In embodiments, the aspheric surface may be defined by a single aspheric equation, such that the continuous aspheric surface for the intraocular lens approximates aspects of the first optical zone across a first region of the intraocular lens and approximates aspects of the second optical zone across a second region of the intraocular lens. Such aspects can include the optical powers across portions of the optical zones, asphericity and the elevation across portions of the optical zones. The single aspheric equation can define the continuous aspheric surface such that the optical power of an intraocular lens produced with the surface varies as a continuous function of the radial distance from the center of the intraocular lens, such that there is no optical power step along the intraocular lens power profile.

According to some aspects, embodiments of the present invention can include systems for making a continuous aspheric implantable lens. Such systems can include an input that accepts an ophthalmic lens prescription for a patient eye. Suitable ophthalmic lens prescriptions may provide a first optical power or range of powers for defining a first region of an implantable lens and a second optical power or range of powers for defining a second region of the implantable lens. In some cases, prescriptions can provide multiple optical powers or ranges of optical powers for defining more than two regions of an implantable lens. Such systems may also include one or more modules for generating an aspheric curvature based on the ophthalmic lens prescription. In some cases, the aspheric curvature can be configured to fit the merged first region and the second region. Such systems may further include a manufacturing assembly, such as a computer-controlled fabrication module, that fabricates the intraocular lens based on the aspheric curvature.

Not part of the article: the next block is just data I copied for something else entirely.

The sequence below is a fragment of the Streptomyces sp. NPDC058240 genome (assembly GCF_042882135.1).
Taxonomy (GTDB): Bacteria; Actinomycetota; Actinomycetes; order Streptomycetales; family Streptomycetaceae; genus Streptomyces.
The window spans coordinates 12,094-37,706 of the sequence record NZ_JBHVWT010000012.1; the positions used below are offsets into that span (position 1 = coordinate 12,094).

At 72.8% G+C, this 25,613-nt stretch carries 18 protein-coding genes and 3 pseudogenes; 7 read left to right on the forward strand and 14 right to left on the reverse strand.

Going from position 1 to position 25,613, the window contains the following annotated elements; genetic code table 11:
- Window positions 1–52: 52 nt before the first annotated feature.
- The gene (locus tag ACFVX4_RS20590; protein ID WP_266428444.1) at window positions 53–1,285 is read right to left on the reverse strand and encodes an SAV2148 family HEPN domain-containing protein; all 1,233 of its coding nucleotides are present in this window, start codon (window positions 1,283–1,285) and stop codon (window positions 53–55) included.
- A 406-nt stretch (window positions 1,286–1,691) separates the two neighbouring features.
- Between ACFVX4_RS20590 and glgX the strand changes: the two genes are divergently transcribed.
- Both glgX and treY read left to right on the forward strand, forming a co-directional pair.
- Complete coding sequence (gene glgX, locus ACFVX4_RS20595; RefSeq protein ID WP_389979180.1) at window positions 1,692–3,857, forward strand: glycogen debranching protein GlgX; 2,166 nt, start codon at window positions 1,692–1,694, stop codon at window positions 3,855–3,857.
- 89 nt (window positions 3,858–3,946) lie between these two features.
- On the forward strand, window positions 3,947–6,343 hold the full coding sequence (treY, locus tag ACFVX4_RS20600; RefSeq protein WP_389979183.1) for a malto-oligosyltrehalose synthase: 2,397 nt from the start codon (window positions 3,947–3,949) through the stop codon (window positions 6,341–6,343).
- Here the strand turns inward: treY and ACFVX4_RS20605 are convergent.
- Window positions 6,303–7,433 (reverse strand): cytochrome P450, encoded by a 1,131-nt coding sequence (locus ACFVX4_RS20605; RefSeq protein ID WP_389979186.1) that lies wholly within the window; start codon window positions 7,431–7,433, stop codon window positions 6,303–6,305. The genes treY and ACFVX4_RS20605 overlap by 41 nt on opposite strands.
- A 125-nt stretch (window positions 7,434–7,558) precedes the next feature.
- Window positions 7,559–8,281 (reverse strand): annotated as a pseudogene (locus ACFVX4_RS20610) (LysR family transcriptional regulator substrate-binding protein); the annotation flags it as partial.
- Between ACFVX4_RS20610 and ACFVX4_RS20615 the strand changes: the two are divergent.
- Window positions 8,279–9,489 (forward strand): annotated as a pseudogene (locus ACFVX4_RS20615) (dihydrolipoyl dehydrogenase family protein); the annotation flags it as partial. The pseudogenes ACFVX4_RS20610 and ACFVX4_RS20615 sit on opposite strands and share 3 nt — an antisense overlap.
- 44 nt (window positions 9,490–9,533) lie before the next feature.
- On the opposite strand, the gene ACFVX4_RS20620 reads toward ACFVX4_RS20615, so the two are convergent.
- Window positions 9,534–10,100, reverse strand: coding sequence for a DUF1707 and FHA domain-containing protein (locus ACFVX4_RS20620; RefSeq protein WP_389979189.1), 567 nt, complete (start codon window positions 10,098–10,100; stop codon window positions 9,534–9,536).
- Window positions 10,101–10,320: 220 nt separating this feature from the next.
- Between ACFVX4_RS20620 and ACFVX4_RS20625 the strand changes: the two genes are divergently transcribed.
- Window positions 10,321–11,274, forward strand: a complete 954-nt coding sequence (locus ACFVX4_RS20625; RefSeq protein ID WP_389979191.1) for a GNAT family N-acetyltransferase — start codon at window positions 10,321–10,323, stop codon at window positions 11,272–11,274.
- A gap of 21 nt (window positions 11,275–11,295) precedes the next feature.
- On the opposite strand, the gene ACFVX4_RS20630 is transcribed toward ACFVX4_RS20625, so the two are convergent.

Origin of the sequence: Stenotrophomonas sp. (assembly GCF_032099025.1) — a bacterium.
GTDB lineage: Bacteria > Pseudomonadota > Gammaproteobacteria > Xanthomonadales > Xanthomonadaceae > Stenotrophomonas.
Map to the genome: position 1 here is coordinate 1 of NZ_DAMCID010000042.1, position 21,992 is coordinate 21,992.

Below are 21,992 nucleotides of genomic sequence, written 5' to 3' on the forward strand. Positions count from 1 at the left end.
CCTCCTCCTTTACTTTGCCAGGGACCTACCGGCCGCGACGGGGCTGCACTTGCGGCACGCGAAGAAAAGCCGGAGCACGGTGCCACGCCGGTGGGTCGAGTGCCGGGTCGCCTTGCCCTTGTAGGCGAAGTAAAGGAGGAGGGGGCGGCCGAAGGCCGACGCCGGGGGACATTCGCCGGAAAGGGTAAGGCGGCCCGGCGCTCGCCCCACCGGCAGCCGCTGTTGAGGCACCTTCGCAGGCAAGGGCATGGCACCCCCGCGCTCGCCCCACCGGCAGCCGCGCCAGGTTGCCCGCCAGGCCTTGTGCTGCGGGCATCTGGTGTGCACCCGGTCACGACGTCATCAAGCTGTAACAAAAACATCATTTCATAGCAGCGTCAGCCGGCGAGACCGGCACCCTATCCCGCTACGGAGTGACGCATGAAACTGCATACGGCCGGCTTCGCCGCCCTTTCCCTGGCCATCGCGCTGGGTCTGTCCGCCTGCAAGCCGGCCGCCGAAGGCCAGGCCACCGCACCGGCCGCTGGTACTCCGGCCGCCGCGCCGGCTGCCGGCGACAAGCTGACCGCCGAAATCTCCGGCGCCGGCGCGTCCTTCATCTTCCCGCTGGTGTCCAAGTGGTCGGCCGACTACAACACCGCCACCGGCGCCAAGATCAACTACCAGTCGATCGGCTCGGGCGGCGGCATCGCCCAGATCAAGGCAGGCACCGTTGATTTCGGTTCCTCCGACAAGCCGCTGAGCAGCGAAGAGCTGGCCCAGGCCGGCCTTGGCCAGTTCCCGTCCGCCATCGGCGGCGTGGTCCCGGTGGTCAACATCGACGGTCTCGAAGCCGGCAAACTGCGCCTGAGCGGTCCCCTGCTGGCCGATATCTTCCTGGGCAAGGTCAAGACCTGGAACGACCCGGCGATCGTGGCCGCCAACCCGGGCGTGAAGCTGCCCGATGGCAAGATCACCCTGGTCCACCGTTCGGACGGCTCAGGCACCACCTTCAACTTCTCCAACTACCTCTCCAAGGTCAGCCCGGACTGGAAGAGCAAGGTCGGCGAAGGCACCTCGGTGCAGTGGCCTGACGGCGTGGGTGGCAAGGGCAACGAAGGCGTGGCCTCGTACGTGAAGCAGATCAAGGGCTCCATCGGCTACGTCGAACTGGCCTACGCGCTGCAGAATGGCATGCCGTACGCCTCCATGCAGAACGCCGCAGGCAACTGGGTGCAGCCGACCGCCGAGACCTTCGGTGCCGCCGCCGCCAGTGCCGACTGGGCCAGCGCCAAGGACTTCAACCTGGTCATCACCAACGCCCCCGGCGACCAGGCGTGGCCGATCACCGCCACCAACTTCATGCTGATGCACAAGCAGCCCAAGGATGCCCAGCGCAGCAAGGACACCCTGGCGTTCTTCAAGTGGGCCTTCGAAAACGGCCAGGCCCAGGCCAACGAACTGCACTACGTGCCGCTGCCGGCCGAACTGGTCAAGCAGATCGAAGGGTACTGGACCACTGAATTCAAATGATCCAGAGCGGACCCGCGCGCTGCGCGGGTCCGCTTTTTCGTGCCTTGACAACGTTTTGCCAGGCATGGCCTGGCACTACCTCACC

According to some embodiments of the present invention, ophthalmic lenses having a continuous aspheric refractive power profile can be combined with diffractive profiles to achieve an extended depth of focus. For example, an ophthalmic lens can have a first surface and a second surface disposed about an optical axis, the lens being characterized by an extended depth of focus. A refractive profile, which can be a continuous aspheric refractive power-progressive profile, is imposed on one of the first surface or the second surface; and a diffractive profile can be imposed on one of the first surface or the second surface. In some cases, the diffractive profile and refractive profile can be on the same surface; or in some cases they can be on opposite surfaces. For example, in some embodiments, diffractive and refractive profiles can be on a posterior surface; or in other embodiments, the diffractive profile can be on a posterior surface and the refractive profile on the anterior surface. The diffractive profile includes at least one set of diffractive zones that partially corrects for ocular chromatic aberration. The combination of the refractive profile and diffractive profile provides an increased depth of focus that is greater than an individual depth of focus of either the refractive profile or the diffractive profile.